Caitlin, who is now almost 9 months old, has started crawling in the last week – she is now pretty good and manages to crawl around most of the house, trailing behind me as I go about my daily work. She’s also started ‘speaking’ and has a repertoire of three whole words – hello, da da and ba ba. She’s now trying to pull herself up into a standing position using the furniture or more usually, my leg, but hasn’t quite mastered that yet and falls over more than she succeeds. She’s a joy though and I’m still gob smacked when I think this precious little thing is my child. Everyone here just loves her, which isn’t hard to do as she is almost always smiling and happy – I’m certain she doesn’t get this from me, so can only guess it comes from Erik.

We have had parties and christenings and receptions galore since the Agulhus arrived and have enjoyed the social occasions immensely.  It’s fun to go to functions and know more and more people and feel more and more like we are at home.  The journey back to Cape Town next year is one I’m not sure I want to undertake and we are becoming more settled in our little corner of the south Atlantic.

The Kelso arrives either Thursday or Friday and we will be welcoming an old friend back to Tristan.  Erica was here in 2005 for six months doing a study on the rat population on the island, and will be coming back to do some work on Inaccessible island over the next couple of months.  It is always good to see old friends!

This is a small update on what we’ve been doing – I will try to be more disciplined about writing this blog, and am hoping my “newly organised life” will allow this to become a reality.

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Comments on: "Change blowing in the wind" (6)

  1. I enjoy reading your accounts on Tristan Da Cunha very much, and look forward to more!

    Thanks,

    Pete
    Colorado, USA

  2. I also enjoyed reading your notes,also nice pictures.
    do you know the name of the ship on the one photoand did it stop.
    is the yatch a visiting yatch or an island boat
    glad to har your daughter is doing well,cherish every moment.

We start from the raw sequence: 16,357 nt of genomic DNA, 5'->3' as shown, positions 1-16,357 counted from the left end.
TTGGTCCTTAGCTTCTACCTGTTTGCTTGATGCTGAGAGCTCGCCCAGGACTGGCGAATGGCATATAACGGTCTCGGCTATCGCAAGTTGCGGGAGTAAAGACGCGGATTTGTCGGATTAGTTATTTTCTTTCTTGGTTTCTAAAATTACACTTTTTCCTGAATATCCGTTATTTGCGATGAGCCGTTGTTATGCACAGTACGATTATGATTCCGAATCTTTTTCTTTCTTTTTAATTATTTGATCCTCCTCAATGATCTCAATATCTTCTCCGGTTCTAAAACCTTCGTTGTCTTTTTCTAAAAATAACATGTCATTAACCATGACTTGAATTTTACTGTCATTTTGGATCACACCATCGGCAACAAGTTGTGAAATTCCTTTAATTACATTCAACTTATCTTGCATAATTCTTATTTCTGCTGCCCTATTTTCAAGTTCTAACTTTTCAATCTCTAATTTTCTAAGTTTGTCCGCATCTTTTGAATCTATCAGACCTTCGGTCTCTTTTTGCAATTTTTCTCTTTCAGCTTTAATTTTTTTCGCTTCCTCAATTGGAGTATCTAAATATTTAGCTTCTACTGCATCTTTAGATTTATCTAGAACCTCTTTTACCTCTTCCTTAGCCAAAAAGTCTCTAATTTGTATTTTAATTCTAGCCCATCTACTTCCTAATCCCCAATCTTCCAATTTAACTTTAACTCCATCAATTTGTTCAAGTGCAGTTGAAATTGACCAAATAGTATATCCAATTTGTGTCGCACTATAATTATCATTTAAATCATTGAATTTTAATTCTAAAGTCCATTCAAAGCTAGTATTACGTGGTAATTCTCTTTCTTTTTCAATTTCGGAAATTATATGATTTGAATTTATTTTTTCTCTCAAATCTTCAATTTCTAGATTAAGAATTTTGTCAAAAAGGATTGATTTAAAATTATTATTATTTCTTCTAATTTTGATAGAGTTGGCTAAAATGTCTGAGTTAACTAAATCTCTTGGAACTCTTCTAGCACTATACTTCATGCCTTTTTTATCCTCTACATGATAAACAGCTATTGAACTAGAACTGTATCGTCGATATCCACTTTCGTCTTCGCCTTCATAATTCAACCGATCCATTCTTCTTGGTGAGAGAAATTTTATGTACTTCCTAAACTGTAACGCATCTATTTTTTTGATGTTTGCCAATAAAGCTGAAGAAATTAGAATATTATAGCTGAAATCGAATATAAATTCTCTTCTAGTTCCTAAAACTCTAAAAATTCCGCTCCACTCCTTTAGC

regards ray

  3. Thanks Pete and Ray – it’s always good to know we are providing some entertainment value.
    Ray, the ship on the photograph is called the Agulhus and she was originally a South African naval supply vessel. She is now privately operated, but does supply trips to the Antarctic, Gough island and a few other places. I’m assuming this is the ship you were referring to?
    We don’t have any ‘resident’ yachts on the island as the islanders use what they call longboats which have a shallower hull and are easier to land on the beach because they don’t have a keel. Sadly, the tradition of using the longboats seems to be dying out a little – the boats aren’t used nearly as often as they used to be.
    Best wishes from Tristan
    Claire

  4. HI BEUTIFUL ARTICEL
    DAN

  5. THANKS CLAIRE
    I HAVE BEEN INTERESTED IN TRISTAN SINCE 1963 AND HAVE A LARGE COLLECTION OF TRISTAN STAMPS POSTAL HISTORY .PHOTOGRAPHS,BOOKS AND VIDIO’S FROM AND OF THE ISLAND. I HAVE NEVER BEEN BUT WOULD LOVE TO ONE DAY.
    I AM AT PRESENT TRYING TO PUT ALL MY VIDEO’S ON DVD SOME ARE POOR QUALITY BEING 8 mm CINE FILM.
    nICE TO SEE THAT THERE IS A NEW PERSON IN CHARGE AT THE POST OFFICE AS THE FEELING IN THE UK IS THAT THE SERVICE HAS BEEN GOING DOWN HILL AND IT IS A GOOD REVENUE EARNER FOR THE ISLAND,
    tHANKS FOR THE INFO ON THE YATCH ETC. I AM PARTICULARLY INTERESTED IN SHIP VISITS AS I TRY TO COLLECT COVERS POSTED ON THEM.
    I WAS ALSO PLEASED TO RECEIVE A COVER SIGNED BY THE NEW ADMIN AND THE VISITING BISHOP OF SOUTH AFRICA,

    IT WAS ALSO WITH REGRET THAT WE HEARD OF THE MURDER OF THE SAILOR ON THE AGULHAS ,LIFE SEEMS NOT PRECIOUS THESE DAYS. HOPE THE FAMILY ARE OK.
    KIND REGARDS RAY

  6. Loving your accounts of life on Tristan.

    It’s a long held dream of mine to visit Antarctica and Tristan da Cunha. Maybe one day…..

    Enjoy and please keep up the blog!